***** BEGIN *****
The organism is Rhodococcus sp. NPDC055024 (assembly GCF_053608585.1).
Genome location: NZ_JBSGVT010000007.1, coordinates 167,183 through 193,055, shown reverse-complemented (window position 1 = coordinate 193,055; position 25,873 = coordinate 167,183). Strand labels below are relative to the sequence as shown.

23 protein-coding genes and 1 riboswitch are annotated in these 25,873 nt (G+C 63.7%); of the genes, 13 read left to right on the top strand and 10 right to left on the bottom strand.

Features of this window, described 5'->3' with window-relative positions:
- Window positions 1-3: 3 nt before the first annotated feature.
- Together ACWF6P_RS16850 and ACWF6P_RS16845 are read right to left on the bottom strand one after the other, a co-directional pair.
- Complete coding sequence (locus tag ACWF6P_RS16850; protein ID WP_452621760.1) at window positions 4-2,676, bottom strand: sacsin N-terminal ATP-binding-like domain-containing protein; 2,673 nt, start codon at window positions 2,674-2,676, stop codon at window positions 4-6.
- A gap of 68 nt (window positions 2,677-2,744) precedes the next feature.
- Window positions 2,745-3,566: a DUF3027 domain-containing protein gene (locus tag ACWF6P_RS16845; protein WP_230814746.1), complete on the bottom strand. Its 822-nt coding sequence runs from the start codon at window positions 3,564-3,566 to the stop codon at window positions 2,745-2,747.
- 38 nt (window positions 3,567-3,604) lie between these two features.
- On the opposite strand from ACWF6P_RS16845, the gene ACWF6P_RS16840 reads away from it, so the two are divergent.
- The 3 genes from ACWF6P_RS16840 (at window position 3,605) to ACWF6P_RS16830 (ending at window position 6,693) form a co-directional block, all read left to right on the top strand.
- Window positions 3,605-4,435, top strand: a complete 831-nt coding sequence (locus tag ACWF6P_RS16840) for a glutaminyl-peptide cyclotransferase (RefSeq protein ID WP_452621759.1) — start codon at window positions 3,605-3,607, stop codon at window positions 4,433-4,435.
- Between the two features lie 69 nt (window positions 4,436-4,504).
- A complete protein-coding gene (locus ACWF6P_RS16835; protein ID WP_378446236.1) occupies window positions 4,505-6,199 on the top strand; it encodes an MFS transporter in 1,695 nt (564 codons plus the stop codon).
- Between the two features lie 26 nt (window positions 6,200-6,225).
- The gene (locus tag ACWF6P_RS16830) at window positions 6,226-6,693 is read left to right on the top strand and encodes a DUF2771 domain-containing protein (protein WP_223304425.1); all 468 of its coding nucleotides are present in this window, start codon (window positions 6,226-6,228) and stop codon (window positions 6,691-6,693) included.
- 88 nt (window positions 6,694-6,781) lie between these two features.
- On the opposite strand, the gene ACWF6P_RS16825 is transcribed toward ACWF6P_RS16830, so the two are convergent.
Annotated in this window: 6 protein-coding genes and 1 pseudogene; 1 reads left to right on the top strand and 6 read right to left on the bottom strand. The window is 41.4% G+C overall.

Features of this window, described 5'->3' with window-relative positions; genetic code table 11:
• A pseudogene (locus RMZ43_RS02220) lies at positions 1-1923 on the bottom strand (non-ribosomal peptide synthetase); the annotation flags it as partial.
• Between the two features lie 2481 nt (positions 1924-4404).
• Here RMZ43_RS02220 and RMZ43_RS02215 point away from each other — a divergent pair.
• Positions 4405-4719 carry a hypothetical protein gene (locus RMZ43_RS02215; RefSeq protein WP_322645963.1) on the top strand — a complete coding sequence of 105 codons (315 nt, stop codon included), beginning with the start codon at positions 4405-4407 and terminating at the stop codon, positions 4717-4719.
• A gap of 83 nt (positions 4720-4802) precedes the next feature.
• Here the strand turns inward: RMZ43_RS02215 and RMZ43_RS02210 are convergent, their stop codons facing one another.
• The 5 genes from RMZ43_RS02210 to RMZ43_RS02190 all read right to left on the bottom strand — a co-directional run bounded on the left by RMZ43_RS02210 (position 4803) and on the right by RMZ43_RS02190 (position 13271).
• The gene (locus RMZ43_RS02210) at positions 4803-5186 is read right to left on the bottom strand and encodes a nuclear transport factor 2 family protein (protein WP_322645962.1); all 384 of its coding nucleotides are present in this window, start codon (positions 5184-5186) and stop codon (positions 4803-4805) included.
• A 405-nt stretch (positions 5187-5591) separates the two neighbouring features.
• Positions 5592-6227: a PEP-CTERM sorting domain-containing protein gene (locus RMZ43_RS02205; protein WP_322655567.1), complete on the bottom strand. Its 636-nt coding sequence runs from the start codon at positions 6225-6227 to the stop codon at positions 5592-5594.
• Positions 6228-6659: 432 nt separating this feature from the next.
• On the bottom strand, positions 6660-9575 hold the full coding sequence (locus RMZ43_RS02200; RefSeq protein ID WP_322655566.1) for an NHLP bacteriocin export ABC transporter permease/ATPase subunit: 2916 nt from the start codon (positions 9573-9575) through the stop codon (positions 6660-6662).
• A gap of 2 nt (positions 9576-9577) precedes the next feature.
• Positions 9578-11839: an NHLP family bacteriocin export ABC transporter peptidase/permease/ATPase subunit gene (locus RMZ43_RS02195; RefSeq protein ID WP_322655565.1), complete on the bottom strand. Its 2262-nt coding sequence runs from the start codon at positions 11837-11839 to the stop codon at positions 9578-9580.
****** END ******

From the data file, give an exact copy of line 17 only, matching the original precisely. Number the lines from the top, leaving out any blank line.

- The gene (locus tag ACWF6P_RS16830) at window positions 6,226-6,693 is read left to right on the top strand and encodes a DUF2771 domain-containing protein (protein WP_223304425.1); all 468 of its coding nucleotides are present in this window, start codon (window positions 6,226-6,228) and stop codon (window positions 6,691-6,693) included.